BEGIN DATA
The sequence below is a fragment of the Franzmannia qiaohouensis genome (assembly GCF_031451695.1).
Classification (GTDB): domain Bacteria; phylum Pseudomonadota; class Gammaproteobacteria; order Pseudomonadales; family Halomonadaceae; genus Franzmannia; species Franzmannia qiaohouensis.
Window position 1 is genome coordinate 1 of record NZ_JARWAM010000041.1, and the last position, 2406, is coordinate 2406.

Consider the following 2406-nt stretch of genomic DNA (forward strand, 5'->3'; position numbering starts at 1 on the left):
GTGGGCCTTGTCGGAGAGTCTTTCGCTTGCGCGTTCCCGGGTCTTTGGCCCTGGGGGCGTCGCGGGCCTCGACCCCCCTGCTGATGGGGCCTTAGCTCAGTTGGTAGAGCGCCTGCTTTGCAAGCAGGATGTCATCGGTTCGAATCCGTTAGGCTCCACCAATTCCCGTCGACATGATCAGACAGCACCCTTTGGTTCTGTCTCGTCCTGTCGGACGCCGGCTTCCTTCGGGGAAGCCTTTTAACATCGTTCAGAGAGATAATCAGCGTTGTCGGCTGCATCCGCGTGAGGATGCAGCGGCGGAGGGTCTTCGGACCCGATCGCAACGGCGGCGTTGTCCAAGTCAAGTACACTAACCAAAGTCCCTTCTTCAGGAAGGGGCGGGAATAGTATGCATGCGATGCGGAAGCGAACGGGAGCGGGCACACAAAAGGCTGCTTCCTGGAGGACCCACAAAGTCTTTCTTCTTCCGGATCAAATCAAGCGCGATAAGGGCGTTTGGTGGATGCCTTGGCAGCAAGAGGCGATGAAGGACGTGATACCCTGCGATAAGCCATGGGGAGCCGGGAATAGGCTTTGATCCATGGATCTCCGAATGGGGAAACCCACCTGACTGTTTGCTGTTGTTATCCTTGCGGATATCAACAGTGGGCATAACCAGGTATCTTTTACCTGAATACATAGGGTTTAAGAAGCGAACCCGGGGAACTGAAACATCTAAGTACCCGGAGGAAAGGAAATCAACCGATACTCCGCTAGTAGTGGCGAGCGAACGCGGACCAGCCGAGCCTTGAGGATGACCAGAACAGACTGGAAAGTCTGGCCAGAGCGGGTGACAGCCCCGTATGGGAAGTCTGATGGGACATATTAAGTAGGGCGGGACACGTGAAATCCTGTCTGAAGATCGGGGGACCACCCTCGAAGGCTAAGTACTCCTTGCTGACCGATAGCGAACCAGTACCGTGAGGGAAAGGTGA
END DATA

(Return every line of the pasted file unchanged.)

The sequence below is a fragment of the Franzmannia qiaohouensis genome (assembly GCF_031451695.1).
Classification (GTDB): domain Bacteria; phylum Pseudomonadota; class Gammaproteobacteria; order Pseudomonadales; family Halomonadaceae; genus Franzmannia; species Franzmannia qiaohouensis.
Window position 1 is genome coordinate 1 of record NZ_JARWAM010000041.1, and the last position, 2406, is coordinate 2406.

Consider the following 2406-nt stretch of genomic DNA (forward strand, 5'->3'; position numbering starts at 1 on the left):
GTGGGCCTTGTCGGAGAGTCTTTCGCTTGCGCGTTCCCGGGTCTTTGGCCCTGGGGGCGTCGCGGGCCTCGACCCCCCTGCTGATGGGGCCTTAGCTCAGTTGGTAGAGCGCCTGCTTTGCAAGCAGGATGTCATCGGTTCGAATCCGTTAGGCTCCACCAATTCCCGTCGACATGATCAGACAGCACCCTTTGGTTCTGTCTCGTCCTGTCGGACGCCGGCTTCCTTCGGGGAAGCCTTTTAACATCGTTCAGAGAGATAATCAGCGTTGTCGGCTGCATCCGCGTGAGGATGCAGCGGCGGAGGGTCTTCGGACCCGATCGCAACGGCGGCGTTGTCCAAGTCAAGTACACTAACCAAAGTCCCTTCTTCAGGAAGGGGCGGGAATAGTATGCATGCGATGCGGAAGCGAACGGGAGCGGGCACACAAAAGGCTGCTTCCTGGAGGACCCACAAAGTCTTTCTTCTTCCGGATCAAATCAAGCGCGATAAGGGCGTTTGGTGGATGCCTTGGCAGCAAGAGGCGATGAAGGACGTGATACCCTGCGATAAGCCATGGGGAGCCGGGAATAGGCTTTGATCCATGGATCTCCGAATGGGGAAACCCACCTGACTGTTTGCTGTTGTTATCCTTGCGGATATCAACAGTGGGCATAACCAGGTATCTTTTACCTGAATACATAGGGTTTAAGAAGCGAACCCGGGGAACTGAAACATCTAAGTACCCGGAGGAAAGGAAATCAACCGATACTCCGCTAGTAGTGGCGAGCGAACGCGGACCAGCCGAGCCTTGAGGATGACCAGAACAGACTGGAAAGTCTGGCCAGAGCGGGTGACAGCCCCGTATGGGAAGTCTGATGGGACATATTAAGTAGGGCGGGACACGTGAAATCCTGTCTGAAGATCGGGGGACCACCCTCGAAGGCTAAGTACTCCTTGCTGACCGATAGCGAACCAGTACCGTGAGGGAAAGGTGA